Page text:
Do Keir Starmer’s five missions stack up?

February 24, 2023

This week Keir Starmer announced ‘five bold missions for a better mission’. The missions themselves – centred on growth, clean energy, the NHS, crime and education – are hard to disagree with, but what is unexpectedly impressive is the detail which Labour has devoted to considering how to actually deliver these more effectively.

The real meat of Labour’s document comes not in the missions, but in the section modestly titled ‘A new approach to governing’. This contains a thoughtful and considered assessment of what actually impacts effective government delivery – and how it can be improved. While there is the odd platitude, such as ‘putting citizens centre-stage at the outset’, there is much more that is thought-provoking and meaningful. Real options on devolution, including meaningful delegation of local funds; replacing some Cabinet Committees with delivery boards (perhaps, though the document doesn’t say so, learning from the experience of COVID); discussion of transparency and reporting obligations; integrated funding; a focus on flexibility and innovation. There is a welcome emphasis on what works, further suggesting that Labour, if elected to government, will be open to working with the private sector to deliver its goals.

It is, frankly, surprising to see matters such as these dominating the briefing paper in what was billed as a major public facing announcement. If the Conservative 2019 manifesto was high on cake and low on recipe, this is the opposite. There is a question as to whether it is politically wise – his speech has been criticised, including by those on the left, as ‘bland’ and ‘boring’. But whether it is the best politics or not, it is undeniably welcome.

The basic truth is that Britain isn’t working as well as it used to. The NHS has more doctors, more nurses and more funding but is seeing fewer patients. The proportion of arrests that lead to someone being charged has fallen through the floor. We haven’t built a reservoir or a nuclear power station in a generation and, as Shadow Chancellor Rachel Reeves famously said, it can take up to 13 years to build an offshore windfarm. Depending on your political leanings, you might be inclined to point to different causes – a mountain of red-tape and regulation, an underpaid workforce, a lack of investment in skills, or any of a host of other candidates. What’s clear though is that changing this will not be simple – and will require serious thinking about how government actually achieves things. Though hedged about with caveats, the Five Missions document represents an important first step on that road.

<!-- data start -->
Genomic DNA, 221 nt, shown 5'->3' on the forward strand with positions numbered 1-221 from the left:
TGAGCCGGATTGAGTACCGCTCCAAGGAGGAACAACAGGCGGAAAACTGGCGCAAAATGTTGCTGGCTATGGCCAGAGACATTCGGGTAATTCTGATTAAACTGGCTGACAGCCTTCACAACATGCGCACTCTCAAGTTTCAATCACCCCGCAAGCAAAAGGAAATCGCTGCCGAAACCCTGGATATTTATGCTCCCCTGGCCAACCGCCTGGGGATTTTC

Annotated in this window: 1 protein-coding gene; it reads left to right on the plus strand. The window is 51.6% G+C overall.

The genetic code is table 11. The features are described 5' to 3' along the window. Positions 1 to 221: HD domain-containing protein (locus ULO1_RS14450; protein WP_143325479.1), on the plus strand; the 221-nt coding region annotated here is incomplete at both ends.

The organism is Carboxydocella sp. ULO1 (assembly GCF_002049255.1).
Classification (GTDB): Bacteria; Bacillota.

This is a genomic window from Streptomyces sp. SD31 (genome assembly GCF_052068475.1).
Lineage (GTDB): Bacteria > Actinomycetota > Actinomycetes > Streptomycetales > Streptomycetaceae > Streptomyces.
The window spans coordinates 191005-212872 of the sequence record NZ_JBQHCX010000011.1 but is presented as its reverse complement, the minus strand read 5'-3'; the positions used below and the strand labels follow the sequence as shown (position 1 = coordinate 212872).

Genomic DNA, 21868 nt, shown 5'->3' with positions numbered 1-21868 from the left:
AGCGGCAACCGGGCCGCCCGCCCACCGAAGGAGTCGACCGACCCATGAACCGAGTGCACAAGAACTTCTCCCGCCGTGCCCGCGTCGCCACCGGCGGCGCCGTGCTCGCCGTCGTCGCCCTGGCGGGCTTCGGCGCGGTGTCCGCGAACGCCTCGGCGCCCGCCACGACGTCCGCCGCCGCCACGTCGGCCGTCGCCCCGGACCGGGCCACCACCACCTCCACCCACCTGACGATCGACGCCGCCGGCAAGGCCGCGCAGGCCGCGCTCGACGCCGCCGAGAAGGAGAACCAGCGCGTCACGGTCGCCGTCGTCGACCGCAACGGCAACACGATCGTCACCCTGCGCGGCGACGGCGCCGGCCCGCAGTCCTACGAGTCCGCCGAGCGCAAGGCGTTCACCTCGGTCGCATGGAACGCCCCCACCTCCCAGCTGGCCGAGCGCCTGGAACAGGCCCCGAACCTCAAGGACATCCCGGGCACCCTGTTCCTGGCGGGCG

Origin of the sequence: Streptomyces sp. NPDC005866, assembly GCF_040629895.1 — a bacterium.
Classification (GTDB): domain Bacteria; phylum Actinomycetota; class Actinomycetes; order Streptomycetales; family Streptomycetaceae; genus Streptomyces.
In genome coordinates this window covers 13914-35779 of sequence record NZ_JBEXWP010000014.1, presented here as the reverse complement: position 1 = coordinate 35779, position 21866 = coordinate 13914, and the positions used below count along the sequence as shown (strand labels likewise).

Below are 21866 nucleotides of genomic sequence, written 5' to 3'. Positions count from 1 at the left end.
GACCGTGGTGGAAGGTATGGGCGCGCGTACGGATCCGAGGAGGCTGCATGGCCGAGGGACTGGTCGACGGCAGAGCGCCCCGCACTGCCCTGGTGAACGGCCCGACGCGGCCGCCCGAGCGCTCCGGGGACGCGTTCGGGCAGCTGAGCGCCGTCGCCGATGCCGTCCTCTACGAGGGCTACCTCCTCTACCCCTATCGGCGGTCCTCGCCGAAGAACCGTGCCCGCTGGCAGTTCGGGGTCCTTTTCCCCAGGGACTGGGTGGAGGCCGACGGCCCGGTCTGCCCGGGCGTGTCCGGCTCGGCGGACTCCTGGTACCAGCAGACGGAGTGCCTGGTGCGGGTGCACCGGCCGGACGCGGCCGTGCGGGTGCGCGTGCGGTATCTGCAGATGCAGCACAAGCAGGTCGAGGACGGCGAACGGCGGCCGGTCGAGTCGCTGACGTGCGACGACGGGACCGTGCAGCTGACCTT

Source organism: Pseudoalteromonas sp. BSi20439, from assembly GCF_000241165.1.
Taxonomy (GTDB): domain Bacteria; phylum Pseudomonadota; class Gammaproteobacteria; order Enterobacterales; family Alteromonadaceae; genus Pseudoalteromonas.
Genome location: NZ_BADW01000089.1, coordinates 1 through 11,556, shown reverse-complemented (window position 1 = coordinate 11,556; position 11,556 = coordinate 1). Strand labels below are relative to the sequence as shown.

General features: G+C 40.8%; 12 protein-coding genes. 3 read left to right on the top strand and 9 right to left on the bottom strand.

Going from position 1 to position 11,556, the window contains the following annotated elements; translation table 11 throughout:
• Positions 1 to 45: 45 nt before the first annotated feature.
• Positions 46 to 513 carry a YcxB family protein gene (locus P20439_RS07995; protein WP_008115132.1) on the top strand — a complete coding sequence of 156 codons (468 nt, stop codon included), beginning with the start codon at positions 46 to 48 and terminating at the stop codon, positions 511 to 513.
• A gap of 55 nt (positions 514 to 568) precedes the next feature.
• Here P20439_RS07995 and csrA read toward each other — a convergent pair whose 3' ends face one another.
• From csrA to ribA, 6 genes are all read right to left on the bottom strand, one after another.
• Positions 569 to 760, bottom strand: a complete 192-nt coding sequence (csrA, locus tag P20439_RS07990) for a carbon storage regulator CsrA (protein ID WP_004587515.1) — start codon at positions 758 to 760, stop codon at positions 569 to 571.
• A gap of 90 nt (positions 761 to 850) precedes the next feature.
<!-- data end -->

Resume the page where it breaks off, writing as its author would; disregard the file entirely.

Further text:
The missions themselves are more underwhelming. It is hard to argue with the choice of topics, or with the – very brief – content of each. The language and tone are good: they speak to the aspirational centre-ground, not the radical left, and suggest a party that is proud of Britain and wants what normal people want. They are still a long way, however, from the ‘retail’ pledges of New Labour’s 1997 pledge card, which contained clear deliverables such as ‘Cut class sizes to 30 or under for 5, 6 and 7 year-olds’ or ‘100,000 people off waiting lists’. We are still likely eighteen months from an election, and Starmer has said this is the start of a process, with more detail being rolled out across the coming weeks and months – so there is time to develop these.

Questions remain for Starmer. Two of the nation’s biggest challenges, housing and immigration, are notably absent. It will be hard for him to deliver the Growth mission without addressing the first. The missions, as they stand, do not address some of the big unanswered questions that will arise in an election campaign, such as what will Labour do about small boats, or tuition fees? And having abandoned a number of the pledges he made during the leadership contest, he is perpetually vulnerable to the charge of whether new pledges will be any different.

Nevertheless, the Five Missions represent a real opening look at how Labour hopes to govern. With public sector reform having been largely absent from the table – in both parties – for the last few years,  it makes a refreshing read. Pragmatism rather than ideology, results rather than pipe dreams, and a serious consideration of the nuts and bolts of how government can actually make things work better. It’s a solid foundation to build on.

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